Electrical Conduction as a function of temperature for CuO, A-P and B –P pellets. Electrical conduction as a function of temperature of CuO, A-P and B-P samples were studied. Results are shown in the Fig. 2 and tabulated in Table 1 and subsequently discussed as follows. XRD of the sintered pellets is shown in (Fig.1a). XRD of the TG end product of mixture A contains La2CuO4 and unreacted CuO and La2O3 phases while the XRD of the sintered pellet A -P (Fig.1b) contains La2CuO4 as a predominant phase. Similarly, TG end product of mixture B contains La2CuO4, and CuO phases while the XRD pattern of the sintered pellet B -P contains La2CuO4 as major phase. Besides the crystalline phases appeared in (Fig.1c) the pellets may be containing non-crystalline phases at the contacts of grain boundaries developed during sintering.
As CuO and La2O3 phases are parent oxides in the formation of composite phases, results obtained in the case of composite pellets are compared with those observed in the case of CuO pellet and with those reported for La2O3 pellet. La2O3 in an insulator having band gap ~5 eV[1] and possessing strong dielectric properties[2]. The room temperature conduction of pellet of La2O3 observed using electrometer was found to be ~10-11 ohm-1 therefore; its contribution of conduction carriers to the carriers in composites will not be significant. Apart from this in the present laboratory the preparation of tough pellets of La2O3 was not possible. Hence, all the results obtained in the case of composite pellets are compared with those observed in the case of CuO pellets only. Electrical ConductionFig.2 shows variation of electrical resistance (c) against 1/T, T being absolute temperature of pellets of CuO, A and B samples. All the pellets behave as semiconductors exhibiting negative temperature coefficient of resistance (Table 1). A) Electrical conduction of CuO pellet: Electrical conduction of CuO pellet was studied as follows. In case of CuO pellet the initial resistance (25 k ) decreases gradually with the increase in temperature. From room temperature to 3300C with activation energy E= 2.0 X 10-3 eV. From 375 to 4600C with E, 7.0 X 10 –3 eV and thereafter, the resistance falls rapidly with E= 1.4eV. E Values are calculated according to Arrhenius equation.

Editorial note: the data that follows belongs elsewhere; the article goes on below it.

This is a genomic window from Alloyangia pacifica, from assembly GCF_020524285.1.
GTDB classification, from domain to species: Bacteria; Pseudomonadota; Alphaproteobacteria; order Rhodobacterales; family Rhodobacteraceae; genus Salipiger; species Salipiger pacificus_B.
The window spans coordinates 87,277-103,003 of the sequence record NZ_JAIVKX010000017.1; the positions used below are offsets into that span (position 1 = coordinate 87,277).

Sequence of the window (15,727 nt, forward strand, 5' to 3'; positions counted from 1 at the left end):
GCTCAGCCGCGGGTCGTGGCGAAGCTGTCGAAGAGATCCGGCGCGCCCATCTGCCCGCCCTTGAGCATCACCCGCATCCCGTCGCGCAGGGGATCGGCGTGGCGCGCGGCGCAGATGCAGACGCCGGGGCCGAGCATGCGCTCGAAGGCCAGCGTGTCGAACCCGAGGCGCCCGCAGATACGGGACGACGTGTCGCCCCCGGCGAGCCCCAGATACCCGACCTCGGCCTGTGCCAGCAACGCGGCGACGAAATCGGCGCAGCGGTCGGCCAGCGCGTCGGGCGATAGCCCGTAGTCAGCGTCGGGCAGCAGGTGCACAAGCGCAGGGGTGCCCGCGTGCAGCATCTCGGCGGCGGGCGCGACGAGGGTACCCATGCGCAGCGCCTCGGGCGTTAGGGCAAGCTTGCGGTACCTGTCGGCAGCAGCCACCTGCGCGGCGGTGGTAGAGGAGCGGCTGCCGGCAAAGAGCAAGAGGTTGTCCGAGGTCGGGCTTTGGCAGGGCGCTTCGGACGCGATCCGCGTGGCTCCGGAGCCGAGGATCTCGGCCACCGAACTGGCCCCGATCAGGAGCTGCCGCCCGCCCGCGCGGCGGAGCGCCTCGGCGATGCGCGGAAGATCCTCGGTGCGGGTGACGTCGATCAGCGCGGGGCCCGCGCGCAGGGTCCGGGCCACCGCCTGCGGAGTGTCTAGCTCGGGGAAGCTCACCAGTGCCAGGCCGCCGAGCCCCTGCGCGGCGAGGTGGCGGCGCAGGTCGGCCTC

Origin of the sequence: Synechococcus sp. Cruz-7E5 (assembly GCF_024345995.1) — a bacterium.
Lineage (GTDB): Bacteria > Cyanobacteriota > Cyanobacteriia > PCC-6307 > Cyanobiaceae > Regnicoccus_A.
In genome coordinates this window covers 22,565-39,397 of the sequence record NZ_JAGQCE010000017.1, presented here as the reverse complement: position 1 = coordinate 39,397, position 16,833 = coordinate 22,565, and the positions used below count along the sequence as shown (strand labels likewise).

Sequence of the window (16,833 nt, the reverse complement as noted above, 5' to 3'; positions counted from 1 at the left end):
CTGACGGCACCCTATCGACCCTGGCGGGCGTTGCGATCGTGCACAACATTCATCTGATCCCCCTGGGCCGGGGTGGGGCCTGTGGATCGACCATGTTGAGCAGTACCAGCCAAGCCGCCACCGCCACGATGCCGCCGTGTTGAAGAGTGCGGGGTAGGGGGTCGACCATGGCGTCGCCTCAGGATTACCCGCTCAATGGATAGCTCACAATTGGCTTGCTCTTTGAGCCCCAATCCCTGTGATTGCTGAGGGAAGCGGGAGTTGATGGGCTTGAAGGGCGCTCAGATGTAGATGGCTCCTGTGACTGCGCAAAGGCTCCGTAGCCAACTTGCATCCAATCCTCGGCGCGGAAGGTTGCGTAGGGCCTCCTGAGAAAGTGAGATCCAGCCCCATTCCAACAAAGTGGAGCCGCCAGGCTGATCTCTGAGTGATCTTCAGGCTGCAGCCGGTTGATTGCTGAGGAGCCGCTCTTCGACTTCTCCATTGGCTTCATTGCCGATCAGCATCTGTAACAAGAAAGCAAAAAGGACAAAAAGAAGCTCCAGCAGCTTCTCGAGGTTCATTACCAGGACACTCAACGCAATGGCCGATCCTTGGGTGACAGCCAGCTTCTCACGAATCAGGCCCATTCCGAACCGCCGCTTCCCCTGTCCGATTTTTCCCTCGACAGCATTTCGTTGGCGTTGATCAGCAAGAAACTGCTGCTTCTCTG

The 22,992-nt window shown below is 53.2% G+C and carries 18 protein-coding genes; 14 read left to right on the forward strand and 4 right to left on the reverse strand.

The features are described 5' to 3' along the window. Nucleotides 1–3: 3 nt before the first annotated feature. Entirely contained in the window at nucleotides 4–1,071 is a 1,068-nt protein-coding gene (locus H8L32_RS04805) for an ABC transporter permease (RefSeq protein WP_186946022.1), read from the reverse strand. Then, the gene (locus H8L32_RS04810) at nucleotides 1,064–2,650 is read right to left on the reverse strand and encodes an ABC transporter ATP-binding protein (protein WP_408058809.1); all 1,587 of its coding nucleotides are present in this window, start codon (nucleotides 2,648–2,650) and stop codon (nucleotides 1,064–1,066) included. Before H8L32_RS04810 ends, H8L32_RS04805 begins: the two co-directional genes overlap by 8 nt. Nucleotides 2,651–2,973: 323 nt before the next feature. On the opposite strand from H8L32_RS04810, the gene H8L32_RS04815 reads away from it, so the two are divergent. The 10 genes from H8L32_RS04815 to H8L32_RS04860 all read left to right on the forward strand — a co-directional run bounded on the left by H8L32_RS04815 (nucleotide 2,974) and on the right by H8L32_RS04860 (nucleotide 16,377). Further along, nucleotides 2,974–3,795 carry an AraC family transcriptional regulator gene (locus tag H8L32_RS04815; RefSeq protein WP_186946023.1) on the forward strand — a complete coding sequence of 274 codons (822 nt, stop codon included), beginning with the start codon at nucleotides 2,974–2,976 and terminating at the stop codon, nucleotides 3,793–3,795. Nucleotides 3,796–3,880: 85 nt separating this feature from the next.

image
Earlier investigators have measured the electrical conductivity of sintered CuO pellet and found that below 6500C the oxide is non-stoichiometric, containing excess oxygen and show p-type conduction [3,4] with activation energy of 0.15 eV. The two E values are observed viz; 2.0 x 10–3 and 7.0x10–3 eV in the temperature range 30 to 4600C (Table 1). In their work on measurement on thermo EMF generated in CuO at elevated temperature above 650C Zuev et al. [5] have observed that the phase CuO is unstable at ~ 9000C and local deformations are created during the formation of new phase that is the appearance of unstable stressed Cu2O phase. In the present work two different E values are observed due to formation of Cu2O phase on the grain boundaries of CuO phase after sintering the CuO pellet at 9000C. Initially Cu2O phase remains under stress which is unstable & on cooling the CuO pellet, Cu2O phase gets stabilized on the grain boundaries along with excess oxygen. It appears that the excess oxygen and the newly formed stressed phase Cu2O create two energy levels in the pellet. It was not possible in this work to determine the exact nature of carriers, electrons or holes provided by these two energy levels. In the earlier work intrinsic activation energies 1.4, 1.22 or 1.35 eV are reported [3,6] in the temperature range from ~600 to 8000C while in the present work, E 1.4 eV is observed in the temperature range from 470 to 5300C.
image